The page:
This story was originally published by High Country News. It appears here as part of the Climate Desk collaboration.
In early February, John Gillander, an older man with a thick white mustache and wire-rimmed glasses, parked his red Ford Fiesta inside a county park in Mohave County, Arizona. Snow dusted the top of Hualapai Peak, which jutted into the sky. His mobile home burned down during November’s Camp Fire in Paradise, California, and everything Gillander owns fit in the back of his car. His two dogs—an English cocker spaniel named Charlie-Horse and a red border collie called Scarlet—have accompanied him on his wanderings ever since he fled the flames.
When I spoke with Gillander, he was waiting for his insurance company to give him enough money to purchase an RV—a stopgap until he can rebuild permanently in his hometown. “I’ve always wanted to travel,” Gillander told me. “And now I guess I have the time.”
It was while slogging through the claims process with his home insurance agent that Gillander realized that he—like many Camp Fire victims—was underinsured. Retired and living on disability checks, Gillander recently joined one of the many lawsuits against Pacific Gas & Electric, California’s largest utility company, which is suspected of sparking the deadly Camp Fire blaze. Local media have reported that a PG&E transmission tower malfunctioned and sparked just minutes before the fire ignited. Hours before the Camp Fire sparked, Gillander, a customer of PG&E, received an email from the company warning that it was considering cutting power because of high fire danger in the area. PG&E, however, did not follow through with an outage at his home. About 12 hours later, his property was completely destroyed.
Gillander doubts his insurance alone will be enough to recover, but remains hopeful that the suit against PG&E will help him rebuild. “My lawyer said it would take about 8 months,” Gillander said. “This path is uncertain, but it’s going to be better than nothing.”
But U.S. Bankruptcy Court has allowed PG&E to move forward with its bankruptcy filing. This means that Camp Fire survivors like Gillander are likely to be in for a longer ordeal than they think. He may have to wait years, if ever, to see any damages paid by the company, and he may get less than he hopes for. Under the bankruptcy filing, victims of the 2017 and 2018 California wildfires are in a lower-priority class of unsecured claims than the company’s creditors, such as JPMorgan Chase & Co., Bank of America Corp., Barclays and Citigroup Inc., to whom PG&E owes $5.5 billion in loans.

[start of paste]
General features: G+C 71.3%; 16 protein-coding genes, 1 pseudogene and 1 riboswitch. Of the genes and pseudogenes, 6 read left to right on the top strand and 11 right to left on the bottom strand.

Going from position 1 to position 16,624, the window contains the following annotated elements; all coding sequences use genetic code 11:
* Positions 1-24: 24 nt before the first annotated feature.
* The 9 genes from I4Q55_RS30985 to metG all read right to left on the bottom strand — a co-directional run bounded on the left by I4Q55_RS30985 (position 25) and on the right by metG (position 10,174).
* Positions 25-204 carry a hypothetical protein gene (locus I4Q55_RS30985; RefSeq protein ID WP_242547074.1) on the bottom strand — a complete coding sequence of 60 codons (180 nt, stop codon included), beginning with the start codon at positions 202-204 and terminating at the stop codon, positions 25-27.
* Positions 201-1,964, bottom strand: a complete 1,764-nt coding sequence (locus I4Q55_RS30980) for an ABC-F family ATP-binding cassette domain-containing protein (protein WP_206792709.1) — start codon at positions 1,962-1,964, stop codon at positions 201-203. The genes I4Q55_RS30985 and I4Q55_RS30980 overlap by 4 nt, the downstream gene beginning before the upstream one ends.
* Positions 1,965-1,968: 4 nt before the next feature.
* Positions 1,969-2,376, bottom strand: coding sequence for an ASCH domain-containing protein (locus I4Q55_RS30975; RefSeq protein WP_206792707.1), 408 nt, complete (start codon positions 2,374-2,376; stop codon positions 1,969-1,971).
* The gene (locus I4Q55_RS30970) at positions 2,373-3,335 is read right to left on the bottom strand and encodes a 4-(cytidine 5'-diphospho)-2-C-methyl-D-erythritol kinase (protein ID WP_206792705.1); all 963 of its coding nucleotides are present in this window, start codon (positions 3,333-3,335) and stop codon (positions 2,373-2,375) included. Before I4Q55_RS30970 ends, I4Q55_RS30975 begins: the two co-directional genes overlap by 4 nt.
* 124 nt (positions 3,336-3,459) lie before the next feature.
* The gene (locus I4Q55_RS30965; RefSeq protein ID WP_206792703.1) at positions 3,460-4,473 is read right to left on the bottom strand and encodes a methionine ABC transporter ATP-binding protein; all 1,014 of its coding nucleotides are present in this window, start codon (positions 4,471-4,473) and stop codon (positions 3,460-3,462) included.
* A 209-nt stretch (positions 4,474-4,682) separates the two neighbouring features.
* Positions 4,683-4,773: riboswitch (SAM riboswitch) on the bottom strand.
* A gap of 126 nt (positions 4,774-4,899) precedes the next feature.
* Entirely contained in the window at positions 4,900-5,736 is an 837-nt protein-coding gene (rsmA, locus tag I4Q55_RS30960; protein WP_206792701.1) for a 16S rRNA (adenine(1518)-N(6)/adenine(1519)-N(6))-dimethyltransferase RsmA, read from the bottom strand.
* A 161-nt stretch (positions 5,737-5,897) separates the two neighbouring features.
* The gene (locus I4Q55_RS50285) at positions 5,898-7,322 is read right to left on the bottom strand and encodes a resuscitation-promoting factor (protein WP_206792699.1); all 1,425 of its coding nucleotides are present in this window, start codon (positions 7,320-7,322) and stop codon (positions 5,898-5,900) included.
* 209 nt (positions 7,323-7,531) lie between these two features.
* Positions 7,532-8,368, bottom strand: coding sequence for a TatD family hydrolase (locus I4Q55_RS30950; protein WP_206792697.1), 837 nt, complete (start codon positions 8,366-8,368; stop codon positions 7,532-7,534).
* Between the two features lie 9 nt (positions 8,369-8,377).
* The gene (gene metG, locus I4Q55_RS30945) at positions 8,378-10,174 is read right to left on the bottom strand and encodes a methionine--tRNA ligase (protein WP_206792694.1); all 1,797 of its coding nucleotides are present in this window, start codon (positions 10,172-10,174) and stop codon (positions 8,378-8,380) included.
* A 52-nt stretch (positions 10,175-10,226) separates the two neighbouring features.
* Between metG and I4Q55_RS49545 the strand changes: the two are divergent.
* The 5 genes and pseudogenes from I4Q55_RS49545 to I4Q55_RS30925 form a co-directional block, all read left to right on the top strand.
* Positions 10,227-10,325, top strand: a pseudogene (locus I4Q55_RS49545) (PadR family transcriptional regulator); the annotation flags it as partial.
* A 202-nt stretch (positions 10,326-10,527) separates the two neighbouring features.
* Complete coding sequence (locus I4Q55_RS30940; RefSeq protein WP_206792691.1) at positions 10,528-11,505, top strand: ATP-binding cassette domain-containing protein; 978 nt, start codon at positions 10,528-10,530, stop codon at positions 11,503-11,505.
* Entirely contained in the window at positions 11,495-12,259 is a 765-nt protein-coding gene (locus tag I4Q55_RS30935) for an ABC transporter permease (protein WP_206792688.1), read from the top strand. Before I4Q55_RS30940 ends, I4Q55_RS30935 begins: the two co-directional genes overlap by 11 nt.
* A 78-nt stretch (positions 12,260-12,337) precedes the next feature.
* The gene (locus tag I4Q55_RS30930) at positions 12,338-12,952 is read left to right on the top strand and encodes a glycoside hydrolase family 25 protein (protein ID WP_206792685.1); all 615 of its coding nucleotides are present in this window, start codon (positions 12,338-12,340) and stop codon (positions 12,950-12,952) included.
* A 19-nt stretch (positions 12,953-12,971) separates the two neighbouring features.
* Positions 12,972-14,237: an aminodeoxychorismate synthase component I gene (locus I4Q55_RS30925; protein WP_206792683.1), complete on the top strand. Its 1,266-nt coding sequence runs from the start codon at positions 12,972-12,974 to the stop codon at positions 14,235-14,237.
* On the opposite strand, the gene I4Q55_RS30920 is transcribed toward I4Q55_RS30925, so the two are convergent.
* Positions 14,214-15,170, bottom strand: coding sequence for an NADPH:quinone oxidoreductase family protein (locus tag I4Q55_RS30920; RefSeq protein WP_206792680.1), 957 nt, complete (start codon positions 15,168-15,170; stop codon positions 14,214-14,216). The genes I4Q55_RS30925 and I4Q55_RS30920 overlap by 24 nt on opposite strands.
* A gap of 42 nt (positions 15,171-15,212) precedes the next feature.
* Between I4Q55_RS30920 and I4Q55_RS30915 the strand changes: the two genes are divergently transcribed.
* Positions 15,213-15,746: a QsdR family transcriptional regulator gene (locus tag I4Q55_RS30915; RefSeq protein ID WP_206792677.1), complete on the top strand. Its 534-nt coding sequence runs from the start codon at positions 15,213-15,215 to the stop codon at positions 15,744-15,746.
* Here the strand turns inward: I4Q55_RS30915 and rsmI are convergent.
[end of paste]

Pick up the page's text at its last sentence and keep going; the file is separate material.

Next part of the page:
PG&E is a for-profit, semi-public California gas and electric company that serves more than 16 million customers and receives little federal or state oversight. “Everyone’s immediate focus is, rightfully, on ensuring Californians have continuous, reliable and safe electric and gas service,” California Gov. Gavin Newsom stated in a press release following the recent bankruptcy declaration.
PG&E is no stranger to disaster and controversy. In 2010, one of the company’s gas pipelines blew up and killed eight people in San Bruno, a suburb of San Francisco. And in early February, just two days after the company borrowed billions to allow it to continue operating over the next two years while going through bankruptcy, a PG&E gas line exploded, burning five buildings within a San Francisco neighborhood. PG&E currently faces $30 billion in liability claims for 17 of California’s 21 major blazes in 2017, and its equipment is under investigation for causing several 2018 wildfires.